Kerry suggests concentrating on 1 thing at a time, as multi-tasking change in organisations does not work. You build a healthy culture, step by step and consistency and diligently until it becomes your organisation's pattern. Perfect doesn't exist when it comes to culture.
Steve asks Kerry, where does the culture start from and how do you go about changing that environment to embrace change. Kerry suggests that the leadership team has a huge influence on this, their individual authenticity and their strategy, have a huge influence and argues that there has got to be a compelling narrative for change. One that reflects where the organisation has come from and the teachings of the past otherwise you run the risk of alienating great swathes of your people. If people don't believe the 'noises' coming from the senior team, if it's not authentic and people don't believe it, it won't change a thing.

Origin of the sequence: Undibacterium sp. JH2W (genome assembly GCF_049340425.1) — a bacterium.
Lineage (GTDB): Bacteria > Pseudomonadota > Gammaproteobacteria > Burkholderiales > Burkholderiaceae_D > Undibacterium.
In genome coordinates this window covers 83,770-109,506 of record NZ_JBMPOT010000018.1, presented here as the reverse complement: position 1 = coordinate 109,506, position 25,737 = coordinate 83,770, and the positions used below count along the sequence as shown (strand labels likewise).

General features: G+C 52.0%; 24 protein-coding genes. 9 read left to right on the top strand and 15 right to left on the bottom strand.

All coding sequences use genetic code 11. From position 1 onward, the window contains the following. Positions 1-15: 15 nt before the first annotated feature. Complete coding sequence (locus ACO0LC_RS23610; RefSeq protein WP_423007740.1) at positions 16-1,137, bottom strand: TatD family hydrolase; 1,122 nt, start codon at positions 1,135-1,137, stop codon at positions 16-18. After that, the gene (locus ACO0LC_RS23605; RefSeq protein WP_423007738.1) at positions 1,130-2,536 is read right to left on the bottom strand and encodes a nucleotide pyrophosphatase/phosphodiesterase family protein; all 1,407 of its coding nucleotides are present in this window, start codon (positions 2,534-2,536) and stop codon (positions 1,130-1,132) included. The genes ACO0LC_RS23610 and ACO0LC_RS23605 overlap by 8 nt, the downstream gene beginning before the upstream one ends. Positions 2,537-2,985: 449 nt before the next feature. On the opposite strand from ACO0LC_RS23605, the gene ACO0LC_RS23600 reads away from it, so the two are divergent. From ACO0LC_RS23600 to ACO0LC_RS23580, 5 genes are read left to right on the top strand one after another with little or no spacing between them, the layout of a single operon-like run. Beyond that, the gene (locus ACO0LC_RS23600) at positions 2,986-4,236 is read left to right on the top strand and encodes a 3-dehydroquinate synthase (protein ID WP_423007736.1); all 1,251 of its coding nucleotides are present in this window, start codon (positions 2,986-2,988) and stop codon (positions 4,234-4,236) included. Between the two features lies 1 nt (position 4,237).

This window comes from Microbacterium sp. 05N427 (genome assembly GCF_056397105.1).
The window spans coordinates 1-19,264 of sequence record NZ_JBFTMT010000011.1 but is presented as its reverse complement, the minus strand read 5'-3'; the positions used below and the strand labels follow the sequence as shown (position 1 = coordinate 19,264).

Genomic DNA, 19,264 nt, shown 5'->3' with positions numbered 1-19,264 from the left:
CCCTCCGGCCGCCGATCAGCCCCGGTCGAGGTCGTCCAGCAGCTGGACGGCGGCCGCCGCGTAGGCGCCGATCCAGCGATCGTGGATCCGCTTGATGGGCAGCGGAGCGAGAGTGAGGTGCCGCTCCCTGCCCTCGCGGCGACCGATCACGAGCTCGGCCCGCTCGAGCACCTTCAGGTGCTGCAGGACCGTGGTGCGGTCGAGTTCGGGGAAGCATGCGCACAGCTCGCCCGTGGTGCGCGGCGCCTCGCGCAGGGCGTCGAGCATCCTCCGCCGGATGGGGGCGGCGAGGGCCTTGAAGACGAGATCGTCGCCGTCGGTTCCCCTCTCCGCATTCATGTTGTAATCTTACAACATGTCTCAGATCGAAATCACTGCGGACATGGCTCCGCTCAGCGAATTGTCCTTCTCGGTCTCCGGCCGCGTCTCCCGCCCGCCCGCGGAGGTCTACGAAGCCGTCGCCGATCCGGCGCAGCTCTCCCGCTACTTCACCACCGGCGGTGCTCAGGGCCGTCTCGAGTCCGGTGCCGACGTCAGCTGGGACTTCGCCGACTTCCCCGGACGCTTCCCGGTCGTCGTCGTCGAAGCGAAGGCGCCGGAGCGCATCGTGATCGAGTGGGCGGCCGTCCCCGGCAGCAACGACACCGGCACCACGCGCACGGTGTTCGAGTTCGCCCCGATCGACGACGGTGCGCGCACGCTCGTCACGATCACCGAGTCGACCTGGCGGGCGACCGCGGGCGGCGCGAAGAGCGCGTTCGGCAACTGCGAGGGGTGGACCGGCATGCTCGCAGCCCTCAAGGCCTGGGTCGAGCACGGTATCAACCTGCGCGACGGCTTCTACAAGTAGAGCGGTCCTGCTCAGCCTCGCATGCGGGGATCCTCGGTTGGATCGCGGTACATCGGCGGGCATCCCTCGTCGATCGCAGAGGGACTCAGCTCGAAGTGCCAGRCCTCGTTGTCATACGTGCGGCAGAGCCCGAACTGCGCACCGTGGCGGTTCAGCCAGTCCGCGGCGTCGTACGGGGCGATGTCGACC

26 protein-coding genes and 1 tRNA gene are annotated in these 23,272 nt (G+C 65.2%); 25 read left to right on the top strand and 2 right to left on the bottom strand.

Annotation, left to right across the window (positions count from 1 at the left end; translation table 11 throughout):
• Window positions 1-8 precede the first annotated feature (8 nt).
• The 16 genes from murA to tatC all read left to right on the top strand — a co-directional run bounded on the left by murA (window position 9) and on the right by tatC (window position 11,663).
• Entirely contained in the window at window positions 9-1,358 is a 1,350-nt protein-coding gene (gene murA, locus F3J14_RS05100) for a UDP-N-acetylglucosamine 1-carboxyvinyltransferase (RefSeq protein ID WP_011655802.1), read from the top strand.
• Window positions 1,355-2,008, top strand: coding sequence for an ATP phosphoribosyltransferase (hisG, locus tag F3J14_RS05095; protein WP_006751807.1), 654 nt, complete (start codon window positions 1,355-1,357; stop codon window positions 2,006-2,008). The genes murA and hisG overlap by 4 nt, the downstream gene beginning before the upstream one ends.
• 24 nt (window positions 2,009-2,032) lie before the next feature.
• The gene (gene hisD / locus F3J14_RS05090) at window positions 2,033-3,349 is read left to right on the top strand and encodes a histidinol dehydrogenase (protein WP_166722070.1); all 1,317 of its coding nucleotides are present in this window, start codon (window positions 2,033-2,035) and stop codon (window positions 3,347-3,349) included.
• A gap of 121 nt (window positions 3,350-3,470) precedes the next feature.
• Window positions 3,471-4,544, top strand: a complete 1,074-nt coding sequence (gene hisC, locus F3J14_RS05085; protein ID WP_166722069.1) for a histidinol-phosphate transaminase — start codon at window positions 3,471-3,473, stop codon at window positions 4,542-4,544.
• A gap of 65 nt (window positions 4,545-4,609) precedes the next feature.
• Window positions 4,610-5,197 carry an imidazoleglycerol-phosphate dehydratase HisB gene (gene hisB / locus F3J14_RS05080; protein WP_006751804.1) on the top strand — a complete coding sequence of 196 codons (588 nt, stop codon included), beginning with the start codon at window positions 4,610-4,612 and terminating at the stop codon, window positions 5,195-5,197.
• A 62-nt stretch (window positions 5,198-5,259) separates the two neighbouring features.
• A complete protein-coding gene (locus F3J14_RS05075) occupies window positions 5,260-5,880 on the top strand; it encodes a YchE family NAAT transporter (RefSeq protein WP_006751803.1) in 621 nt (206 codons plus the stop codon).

We ask how can experimentation facilitate that change and help move a culture within an organisation? Kerry suggests avoiding the 'from-too' approach. Instead identify all of your patterns of behaviour that you reinforce, what are your common patterns?
With experimentation, you are looking at your common patterns, either to disrupts unhealthy patterns or reinforce 'virtuous' and desirable ones. Experimentation can take the pressure off, it is not about the right and the wrong, it's about the journey. and requires a lot of observation and reflection. Steve suggests that the drive for organisations to 'get stuff done' (GSD) can interfere with that important observation and reflection piece and because of the 'GSD' mindset, organisations don't feel like they have the time to experiment. Steve suggests that rather than being wasteful, the reflection piece is incredibly important.